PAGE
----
The homegrown White Sands Missile Range Recycle Program has successfully diverted over 81 tons of waste into landfills since its inception a little over a year ago.
The program, run by the WSMR Directorate of Public Works and managed by Qualified Recycling Program manager Susan B. Van Horn, and alternate Qualified Recycling Program manager Debbie Hartell, has also seen an increase in participation over the recent months. WSMR’s percentage of solid waste diversion from landfill disposal has increased from 25 to 33 percent.
The benefits are twofold; the increase in solid waste to recycling has reduced the amount of trash WSMR sends to the landfill for disposal, reducing the installation’s carbon footprint in the amount of waste disposed in landfills. Recycling also provides a great benefit of having new items produced from 81 tons of material that would have otherwise been trashed.
“Why waste it if it can definitely be recycled,” Van Horn said.
The local program does not compare its growth to other recycling programs on other installations. WSMR’s recycling program is home-grown and, at this point, primarily self-sufficient. Unlike other installations, the local program was born using internal Army staff, enabling the proceeds from scrap metal, used oil, and municipal solid waste recycling to be utilized in growing WSMR’s recycling program. The program initially started with a set of trailers and recycling bins to get the WSMR team started. The diverted waste collected through the program is hauled away by WSMR’s DPW Roads and Grounds crew to Friedman Recycling Co. in El Paso, Texas.
“We’re not spending extra money. We’re trying to have it be self-sustaining,” Hartell said.
One way the program can stand on its own is by raising enough funds through recycling itself in order to obtain the resources needed by increasing the sale of scrap metal and used oil managed by the Defense Logistics Agency. Hartell said the funds help the program grow by enabling the purchase of more recycling trailers and possibly the much needed personnel to help run the program.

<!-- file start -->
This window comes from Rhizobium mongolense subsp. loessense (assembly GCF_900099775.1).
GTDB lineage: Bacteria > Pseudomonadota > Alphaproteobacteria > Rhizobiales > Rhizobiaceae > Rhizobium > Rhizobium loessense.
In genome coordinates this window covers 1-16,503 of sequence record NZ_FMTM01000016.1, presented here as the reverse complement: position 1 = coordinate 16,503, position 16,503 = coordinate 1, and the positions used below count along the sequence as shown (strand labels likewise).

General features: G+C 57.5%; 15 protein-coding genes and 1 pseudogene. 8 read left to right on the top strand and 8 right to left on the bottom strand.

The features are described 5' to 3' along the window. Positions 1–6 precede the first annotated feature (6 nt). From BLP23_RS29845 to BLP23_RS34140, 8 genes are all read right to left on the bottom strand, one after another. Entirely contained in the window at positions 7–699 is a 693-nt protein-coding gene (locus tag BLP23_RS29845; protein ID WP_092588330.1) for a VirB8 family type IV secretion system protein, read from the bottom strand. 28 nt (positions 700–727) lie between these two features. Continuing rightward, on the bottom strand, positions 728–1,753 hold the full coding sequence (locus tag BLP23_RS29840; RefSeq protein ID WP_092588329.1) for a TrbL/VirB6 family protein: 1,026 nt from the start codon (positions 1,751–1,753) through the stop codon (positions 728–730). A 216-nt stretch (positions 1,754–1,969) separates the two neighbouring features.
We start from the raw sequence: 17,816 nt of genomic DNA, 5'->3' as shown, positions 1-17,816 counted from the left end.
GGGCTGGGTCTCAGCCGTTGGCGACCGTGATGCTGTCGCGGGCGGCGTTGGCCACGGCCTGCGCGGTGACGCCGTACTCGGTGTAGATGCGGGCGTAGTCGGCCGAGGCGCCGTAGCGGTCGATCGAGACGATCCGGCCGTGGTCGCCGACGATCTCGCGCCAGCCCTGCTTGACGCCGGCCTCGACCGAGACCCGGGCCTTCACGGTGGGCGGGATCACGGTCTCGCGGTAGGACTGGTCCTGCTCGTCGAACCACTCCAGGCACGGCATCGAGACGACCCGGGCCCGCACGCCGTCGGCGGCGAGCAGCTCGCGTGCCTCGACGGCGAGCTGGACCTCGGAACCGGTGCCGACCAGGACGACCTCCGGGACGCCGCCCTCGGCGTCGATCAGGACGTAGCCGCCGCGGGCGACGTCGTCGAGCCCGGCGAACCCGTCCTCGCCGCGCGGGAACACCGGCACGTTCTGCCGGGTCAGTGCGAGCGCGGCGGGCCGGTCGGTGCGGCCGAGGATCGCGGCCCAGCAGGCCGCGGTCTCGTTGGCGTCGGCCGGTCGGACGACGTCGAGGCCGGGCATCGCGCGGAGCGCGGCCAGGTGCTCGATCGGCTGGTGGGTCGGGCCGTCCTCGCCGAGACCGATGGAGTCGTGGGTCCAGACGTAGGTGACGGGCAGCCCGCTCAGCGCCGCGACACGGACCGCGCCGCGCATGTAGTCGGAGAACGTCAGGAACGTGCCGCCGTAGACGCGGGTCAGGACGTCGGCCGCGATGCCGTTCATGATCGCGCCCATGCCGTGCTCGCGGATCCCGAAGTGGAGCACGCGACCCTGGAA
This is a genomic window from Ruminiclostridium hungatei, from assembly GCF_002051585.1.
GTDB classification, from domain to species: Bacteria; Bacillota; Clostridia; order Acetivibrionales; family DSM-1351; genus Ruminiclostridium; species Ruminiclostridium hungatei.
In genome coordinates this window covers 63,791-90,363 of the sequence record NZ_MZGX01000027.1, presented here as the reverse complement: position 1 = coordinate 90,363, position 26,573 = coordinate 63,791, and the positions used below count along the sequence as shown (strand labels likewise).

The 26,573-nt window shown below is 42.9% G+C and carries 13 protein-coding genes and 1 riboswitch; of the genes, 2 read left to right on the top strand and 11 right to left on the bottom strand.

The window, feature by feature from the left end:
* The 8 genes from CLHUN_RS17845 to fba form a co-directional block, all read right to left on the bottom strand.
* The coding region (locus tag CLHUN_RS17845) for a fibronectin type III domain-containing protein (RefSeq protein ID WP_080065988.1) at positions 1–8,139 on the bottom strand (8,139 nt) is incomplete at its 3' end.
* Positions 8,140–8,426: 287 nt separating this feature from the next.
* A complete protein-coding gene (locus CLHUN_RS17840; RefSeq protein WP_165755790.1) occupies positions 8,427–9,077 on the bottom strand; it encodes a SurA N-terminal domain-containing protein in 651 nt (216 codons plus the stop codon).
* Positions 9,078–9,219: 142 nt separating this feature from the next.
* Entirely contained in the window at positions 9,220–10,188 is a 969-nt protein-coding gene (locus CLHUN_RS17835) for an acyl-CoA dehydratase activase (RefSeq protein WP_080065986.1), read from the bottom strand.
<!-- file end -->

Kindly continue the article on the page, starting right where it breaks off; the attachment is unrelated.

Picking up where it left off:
A Qualified Recycling Program policy was signed in 2012 by a past WSMR Garrison Commander that states that everyone on main post will participate in the recycling program. The program was initially developed to help WSMR meet the Army diversion goal which requires everyone’s participation. The Army diversion goal is to reach 50 percent solid waste diversion by 2015.
“We’re working towards that Army goal,” Van Horn said.
Hartell and Van Horn said there are steps participants can take to help reach that goal. One issue the program has seen is the amount of space boxes take up. Both Hartell and Van Horn stressed the importance of breaking down boxes before placing them in recycling trailers. When boxes are broken down it provides much more space in the trailers for more recyclable items in the trailer. This reduces the number of trips to the El Paso recycling center.
“Boxes that aren’t broken down take up space for more things that can definitely be recycled,” Hartell said.
Each organization is responsible for picking up their blue recycling containers and placing the contents into one of the five available trailers when they are full. The trailers are located throughout the Main Post.
There are still containers available for any organization to participate in the recycling program. The containers come with a list of items that are and are not acceptable for recycling. Organization representatives can arrange to pick up the recycling containers by calling Javier Mendoza at 678-2415.